Wednesday, 13 March 2013

Theatre review: A Thousand Miles of History

Last year the Royal Court did one of its Theatre Local seasons in the Bussey Building in Peckham, and the venue is now attempting to continue as a performance space. Although the third floor of a freezing building in a gloomy back alley off Rye Lane is perhaps a hard sell as a theatre, as evidenced by tonight's turnout: A Thousand Miles of History may be flawed, but it deserves an audience bigger than the seven people1 it got tonight. Harold Finley's play looks at the rise and fall of two of the biggest New York artists of the 1980s, Jean-Michel Basquiat (Michael Walters) and Keith Haring (Simon Ginty.) In a white warehouse space, hung with blank canvases in Mike Lees' design, Basquiat and Haring are friends who take the art scene by storm, blocking from their minds the knowledge that being the height of fashion means an inevitable fall from favour is coming.

Haring and especially Basquiat are fixated on the idea of fame so inevitably the ultimate art celebrity becomes their focus, and once they get themselves into Andy Warhol's (Adam Riches) circle he becomes a close friend to both, even as they start to grow apart from each other.

Of the two leads, Walters gets the meatier role as the dramatic, heroin-addicted Basquiat with his trademark spider-like dreadlocks. But Ginty is also impressive as the more pragmatic Haring, who deals as coldly with deciding to leave his long-term boyfriend (Miles Mitchell) because he's not up to the glamour of his new life, as he does with his own HIV+ diagnosis. The two artists grew to see each other as sell-outs: Haring's style of art for the people sees him opening shops and putting his distinctive cartoon figures on merchandise while the value of his original artworks stays low; while Basquiat frowns at this but plays the more traditional art market game himself, teaming up with art dealer Mary Boone (Lisa Caruccio Came) to woo wealthy collectors and sell each piece for thousands - which in turn offends Haring's populist sensibilities. A picture builds of two massively flawed but fascinating characters.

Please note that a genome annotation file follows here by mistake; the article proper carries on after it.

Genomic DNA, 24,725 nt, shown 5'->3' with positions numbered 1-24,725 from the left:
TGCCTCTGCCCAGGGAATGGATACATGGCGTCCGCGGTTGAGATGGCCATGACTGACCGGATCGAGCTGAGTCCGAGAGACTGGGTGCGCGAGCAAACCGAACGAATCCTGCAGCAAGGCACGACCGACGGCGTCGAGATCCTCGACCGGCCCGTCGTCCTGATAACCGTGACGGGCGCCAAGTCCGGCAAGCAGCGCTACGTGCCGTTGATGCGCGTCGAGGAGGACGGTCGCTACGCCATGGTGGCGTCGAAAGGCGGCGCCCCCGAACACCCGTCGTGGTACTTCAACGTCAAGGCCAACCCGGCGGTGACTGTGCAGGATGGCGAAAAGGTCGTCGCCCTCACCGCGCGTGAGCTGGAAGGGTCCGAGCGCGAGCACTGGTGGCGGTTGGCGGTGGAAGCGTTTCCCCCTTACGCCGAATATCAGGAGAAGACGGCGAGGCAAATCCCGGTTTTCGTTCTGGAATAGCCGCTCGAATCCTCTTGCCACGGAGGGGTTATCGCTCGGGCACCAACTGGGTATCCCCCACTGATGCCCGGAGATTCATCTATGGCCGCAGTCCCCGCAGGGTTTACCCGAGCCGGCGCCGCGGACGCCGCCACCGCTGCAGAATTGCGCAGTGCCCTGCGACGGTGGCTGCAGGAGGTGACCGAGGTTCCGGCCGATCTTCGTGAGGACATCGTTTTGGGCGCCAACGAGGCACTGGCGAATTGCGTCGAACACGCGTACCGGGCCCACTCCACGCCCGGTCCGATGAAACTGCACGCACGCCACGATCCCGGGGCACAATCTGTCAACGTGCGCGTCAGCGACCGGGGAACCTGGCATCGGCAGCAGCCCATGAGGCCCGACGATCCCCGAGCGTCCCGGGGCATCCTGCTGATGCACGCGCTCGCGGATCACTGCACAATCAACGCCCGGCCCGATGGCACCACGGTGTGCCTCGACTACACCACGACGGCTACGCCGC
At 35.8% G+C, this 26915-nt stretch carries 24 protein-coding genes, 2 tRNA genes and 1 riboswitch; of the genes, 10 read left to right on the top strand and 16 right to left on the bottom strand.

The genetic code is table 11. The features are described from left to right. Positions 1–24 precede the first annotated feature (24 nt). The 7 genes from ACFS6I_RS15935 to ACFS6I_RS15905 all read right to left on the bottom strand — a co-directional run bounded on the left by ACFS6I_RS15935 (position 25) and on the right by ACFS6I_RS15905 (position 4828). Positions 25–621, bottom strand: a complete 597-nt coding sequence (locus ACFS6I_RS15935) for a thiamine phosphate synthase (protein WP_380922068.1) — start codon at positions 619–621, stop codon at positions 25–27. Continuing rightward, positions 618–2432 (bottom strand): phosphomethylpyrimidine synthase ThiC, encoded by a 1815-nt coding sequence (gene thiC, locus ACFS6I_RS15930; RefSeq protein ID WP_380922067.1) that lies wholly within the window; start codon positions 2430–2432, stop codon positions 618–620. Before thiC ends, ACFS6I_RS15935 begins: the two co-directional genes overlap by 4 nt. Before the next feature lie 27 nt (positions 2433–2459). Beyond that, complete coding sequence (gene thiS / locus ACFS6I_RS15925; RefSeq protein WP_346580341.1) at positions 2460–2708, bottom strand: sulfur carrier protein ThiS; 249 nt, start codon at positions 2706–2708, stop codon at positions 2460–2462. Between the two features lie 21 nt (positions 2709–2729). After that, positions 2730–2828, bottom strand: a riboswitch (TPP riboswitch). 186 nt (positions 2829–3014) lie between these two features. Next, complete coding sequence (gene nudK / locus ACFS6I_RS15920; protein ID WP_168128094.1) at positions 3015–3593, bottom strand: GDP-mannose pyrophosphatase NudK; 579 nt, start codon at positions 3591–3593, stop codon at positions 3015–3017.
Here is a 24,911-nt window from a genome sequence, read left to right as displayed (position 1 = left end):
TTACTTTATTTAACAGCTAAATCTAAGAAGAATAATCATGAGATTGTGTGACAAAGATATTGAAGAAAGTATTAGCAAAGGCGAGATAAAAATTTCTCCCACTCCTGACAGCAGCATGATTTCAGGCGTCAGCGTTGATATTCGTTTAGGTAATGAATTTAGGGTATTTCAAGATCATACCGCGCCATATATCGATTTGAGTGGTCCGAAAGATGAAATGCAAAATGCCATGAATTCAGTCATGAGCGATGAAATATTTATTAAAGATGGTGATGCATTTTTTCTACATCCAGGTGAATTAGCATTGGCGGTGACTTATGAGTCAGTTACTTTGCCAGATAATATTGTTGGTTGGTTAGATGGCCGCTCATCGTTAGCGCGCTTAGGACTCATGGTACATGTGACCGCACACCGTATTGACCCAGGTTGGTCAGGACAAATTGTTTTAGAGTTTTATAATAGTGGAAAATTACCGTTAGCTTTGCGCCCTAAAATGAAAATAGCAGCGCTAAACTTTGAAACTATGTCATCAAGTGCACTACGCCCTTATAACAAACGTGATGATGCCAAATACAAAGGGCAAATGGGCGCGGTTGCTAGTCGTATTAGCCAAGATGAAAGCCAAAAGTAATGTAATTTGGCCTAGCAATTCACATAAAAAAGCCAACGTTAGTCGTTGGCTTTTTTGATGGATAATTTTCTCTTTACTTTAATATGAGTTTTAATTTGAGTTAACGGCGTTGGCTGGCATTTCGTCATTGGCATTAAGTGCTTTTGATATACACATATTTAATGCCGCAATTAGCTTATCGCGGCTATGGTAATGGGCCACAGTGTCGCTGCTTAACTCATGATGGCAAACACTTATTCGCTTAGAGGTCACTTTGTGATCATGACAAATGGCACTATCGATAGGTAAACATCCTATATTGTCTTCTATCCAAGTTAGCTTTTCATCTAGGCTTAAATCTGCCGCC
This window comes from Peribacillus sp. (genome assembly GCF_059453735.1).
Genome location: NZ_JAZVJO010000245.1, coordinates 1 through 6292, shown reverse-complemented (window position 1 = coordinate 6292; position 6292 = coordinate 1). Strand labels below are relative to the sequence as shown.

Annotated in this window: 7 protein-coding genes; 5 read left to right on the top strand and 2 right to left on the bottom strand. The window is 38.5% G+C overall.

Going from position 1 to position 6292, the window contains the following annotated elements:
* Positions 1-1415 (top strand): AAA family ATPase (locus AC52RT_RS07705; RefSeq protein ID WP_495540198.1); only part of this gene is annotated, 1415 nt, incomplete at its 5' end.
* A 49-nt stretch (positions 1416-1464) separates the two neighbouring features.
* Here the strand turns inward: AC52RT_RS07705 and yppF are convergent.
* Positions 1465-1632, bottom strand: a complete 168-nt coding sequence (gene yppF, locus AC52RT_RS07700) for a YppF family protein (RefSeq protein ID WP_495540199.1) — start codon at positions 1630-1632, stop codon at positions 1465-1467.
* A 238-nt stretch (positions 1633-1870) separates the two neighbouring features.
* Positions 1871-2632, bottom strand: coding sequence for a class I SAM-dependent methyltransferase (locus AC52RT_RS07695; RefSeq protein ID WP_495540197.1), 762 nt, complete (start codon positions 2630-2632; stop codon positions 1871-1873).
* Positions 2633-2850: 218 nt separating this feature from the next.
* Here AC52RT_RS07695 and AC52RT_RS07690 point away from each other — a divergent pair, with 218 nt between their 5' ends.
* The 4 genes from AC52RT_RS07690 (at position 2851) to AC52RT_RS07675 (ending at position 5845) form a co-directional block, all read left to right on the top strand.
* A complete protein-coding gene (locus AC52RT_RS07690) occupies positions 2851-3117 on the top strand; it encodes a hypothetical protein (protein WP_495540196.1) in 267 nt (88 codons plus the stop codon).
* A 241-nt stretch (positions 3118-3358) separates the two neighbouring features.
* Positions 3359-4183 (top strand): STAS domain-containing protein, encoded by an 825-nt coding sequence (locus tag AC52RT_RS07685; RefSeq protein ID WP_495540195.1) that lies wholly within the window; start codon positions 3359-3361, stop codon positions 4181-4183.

But this is where the play lacks focus: I'm sure there's an entire play to be written just about the relationship between Basquiat and his Haitian father (Joseph Mydell,) charming on the surface but with a dark side that may have caused many of his son's problems, and revealing a surprising fame-hunger of his own. And Haring's somewhat flippant appropriation of black and Native American identity and the sometimes aggressive reaction some had to his art as a result, is touched on but feels unresolved. Perhaps, like the show's publicity image which goes straight for the familiar image of the soup can, the play itself gets a bit too star-struck by Warhol, who might have been better used as a glamorous cameo appearance - instead the middle portion of the show gets rather distracted with him. I would have liked to see Ginty and Walters on stage together more, Haring and Basquiat's friendship sours too early for us to get too invested in it.

Still, there's some lovely performances, especially from the leads, and some funny moments along the way before the story's inevitable sad ending, both artists dying young. The interaction between the artists and Tommy Lexen's projections is underused but very well done when it is used, and there's no denying the play has a fascinating subject matter. Like the men it focuses on A Thousand Miles of History has some major flaws but also many compensations.

A Thousand Miles of History by Harold Finlay is booking until the 30th of March at the Bussey Building.

Running time: 2 hours 25 minutes including interval.

1of these seven, four headed straight for the back row of seats, which I think is rude - if it's clearly obvious there's a sparse audience, surely it's only polite to sit at the front so the actors aren't staring out at empty seats all night

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